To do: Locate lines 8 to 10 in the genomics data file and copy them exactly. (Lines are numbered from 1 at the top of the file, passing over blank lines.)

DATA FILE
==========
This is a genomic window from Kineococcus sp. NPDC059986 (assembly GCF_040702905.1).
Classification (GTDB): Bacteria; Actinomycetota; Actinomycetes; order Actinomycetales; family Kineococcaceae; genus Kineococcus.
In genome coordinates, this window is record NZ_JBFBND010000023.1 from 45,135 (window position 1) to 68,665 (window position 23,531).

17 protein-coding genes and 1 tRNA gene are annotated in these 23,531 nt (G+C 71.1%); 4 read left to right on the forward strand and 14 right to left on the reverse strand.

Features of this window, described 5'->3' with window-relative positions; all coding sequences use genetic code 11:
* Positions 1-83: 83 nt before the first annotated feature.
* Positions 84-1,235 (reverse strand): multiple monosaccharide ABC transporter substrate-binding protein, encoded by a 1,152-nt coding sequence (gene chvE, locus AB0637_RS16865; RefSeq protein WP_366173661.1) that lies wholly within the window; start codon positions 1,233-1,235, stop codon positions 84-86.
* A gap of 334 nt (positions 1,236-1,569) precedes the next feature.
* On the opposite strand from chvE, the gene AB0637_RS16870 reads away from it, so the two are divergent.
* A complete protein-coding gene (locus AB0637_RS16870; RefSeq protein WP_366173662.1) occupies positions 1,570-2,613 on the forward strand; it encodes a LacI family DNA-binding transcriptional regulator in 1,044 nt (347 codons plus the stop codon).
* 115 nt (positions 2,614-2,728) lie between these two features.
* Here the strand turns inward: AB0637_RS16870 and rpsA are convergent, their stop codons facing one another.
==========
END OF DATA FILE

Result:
* A gap of 334 nt (positions 1,236-1,569) precedes the next feature.
* On the opposite strand from chvE, the gene AB0637_RS16870 reads away from it, so the two are divergent.
* A complete protein-coding gene (locus AB0637_RS16870; RefSeq protein WP_366173662.1) occupies positions 1,570-2,613 on the forward strand; it encodes a LacI family DNA-binding transcriptional regulator in 1,044 nt (347 codons plus the stop codon).